dc.contributor.authorMacGibbon, Alastair K-
dc.contributor.authorMcArdle, Brian H-
dc.contributor.authorPoppitt, Sally D-
dc.date.accessioned2011-01-14T16:00:24Z-
dc.date.available2011-01-14T16:00:24Z-
dc.date.issued2010-05-24-
dc.identifierhttp://dx.doi.org/10.1186/1475-2891-9-24-
dc.identifier.citationNutrition Journal. 2010 May 24;9(1):24-
dc.identifier.urihttp://hdl.handle.net/10147/119392-
dc.description.abstractAbstract Background High fat diets have long been associated with weight gain and obesity, and the weak satiety response elicited in response to dietary lipids is likely to play a role. Suppression of appetite and food intake has consistently been shown to be diminished with high fat relative to either high protein or carbohydrate meals. There is however some evidence that the satiating capacity of lipids may be modulated when physicochemical properties are altered, but studies investigating the effect of lipid saturation on appetite have generated inconsistent findings. This study investigated the effects of changes in fatty acid saturation on post-ingestive satiety and energy intake. Methods High-fat (HF) test breakfasts (2.0 MJ) containing 26 g lipid were given to 18 healthy, lean men in a 3 treatment randomised cross-over design, each treatment separated by a washout of at least 3 days. The breakfasts were high in saturated (SFA, 65% of total fat), polyunsaturated (PUFA, 76%) or monounsaturated (MUFA, 76%) fatty acids, and comprised 2 savoury muffins. Participants rated appetite sensations using visual analogue scales (VAS) to assess palatability immediately following the meals, and hunger and fullness prior to the HF breakfast and throughout the day. Energy intake was measured by covert weighing of a lunch meal which was served 3.5 h after the breakfast, and from which the participants ate ad libitum. Results There was no difference in VAS ratings of pleasantness, visual appearance, smell, taste, aftertaste and overall palatability between the 3 high-fat test breakfasts. However, there was also no differential effect of the 3 treatments on ratings of hunger, fullness, satisfaction or prospective food consumption during the 3.5 h following the breakfast meal and over the full 6 h experiment. Energy and macronutrient intake at lunch also did not differ between treatments (mean, sem; SFA: 5275.9 ± 286.5 kJ; PUFA: 5227.7 ± 403.9 kJ; MUFA: 5215.6 ± 329.5 kJ; P > 0.05). The maximum difference in energy intake between treatments was less than 2%. Conclusions There was no evidence of a difference in post-ingestion satiety between high fat meals which differed in saturation profile in this group of lean, healthy men. Trial Registration ACTRN12610000193077-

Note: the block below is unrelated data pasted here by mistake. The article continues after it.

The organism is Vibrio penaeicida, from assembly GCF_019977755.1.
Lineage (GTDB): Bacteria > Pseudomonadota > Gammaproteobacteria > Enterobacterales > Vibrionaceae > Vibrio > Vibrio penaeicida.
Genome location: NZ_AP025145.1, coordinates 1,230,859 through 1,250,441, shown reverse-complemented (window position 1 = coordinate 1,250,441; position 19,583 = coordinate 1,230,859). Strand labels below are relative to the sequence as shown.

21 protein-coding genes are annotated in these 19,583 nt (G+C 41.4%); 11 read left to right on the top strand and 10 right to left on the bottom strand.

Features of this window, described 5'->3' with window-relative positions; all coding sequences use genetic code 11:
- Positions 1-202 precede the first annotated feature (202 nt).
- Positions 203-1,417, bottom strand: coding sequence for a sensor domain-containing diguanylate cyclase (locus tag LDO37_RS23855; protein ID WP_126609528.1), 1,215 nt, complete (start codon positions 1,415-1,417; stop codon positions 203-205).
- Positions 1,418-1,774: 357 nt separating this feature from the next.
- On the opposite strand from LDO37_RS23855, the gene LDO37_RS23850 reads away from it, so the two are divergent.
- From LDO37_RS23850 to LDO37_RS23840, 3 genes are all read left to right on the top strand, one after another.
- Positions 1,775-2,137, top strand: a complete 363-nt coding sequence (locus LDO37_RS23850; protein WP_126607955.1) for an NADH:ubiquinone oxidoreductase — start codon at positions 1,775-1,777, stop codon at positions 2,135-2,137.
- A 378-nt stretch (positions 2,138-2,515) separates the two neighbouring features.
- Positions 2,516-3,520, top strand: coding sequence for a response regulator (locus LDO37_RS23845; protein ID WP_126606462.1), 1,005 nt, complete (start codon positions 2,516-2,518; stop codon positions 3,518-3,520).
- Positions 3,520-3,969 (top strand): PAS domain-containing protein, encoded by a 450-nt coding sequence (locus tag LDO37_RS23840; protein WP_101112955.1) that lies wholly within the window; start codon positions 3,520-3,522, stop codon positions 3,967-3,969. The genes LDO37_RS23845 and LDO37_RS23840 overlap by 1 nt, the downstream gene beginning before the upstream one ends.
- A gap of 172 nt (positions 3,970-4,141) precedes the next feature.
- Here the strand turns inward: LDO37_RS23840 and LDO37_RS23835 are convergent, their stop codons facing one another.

dc.titleNo evidence of differential effects of SFA, MUFA or PUFA on post-ingestive satiety and energy intake: a randomised trial of fatty acid saturation-
dc.typeJournal Article-
dc.language.rfc3066en-
dc.rights.holderStrik et al.; licensee BioMed Central Ltd.-
dc.description.statusPeer Reviewed-
dc.date.updated2010-12-16T07:04:11Z-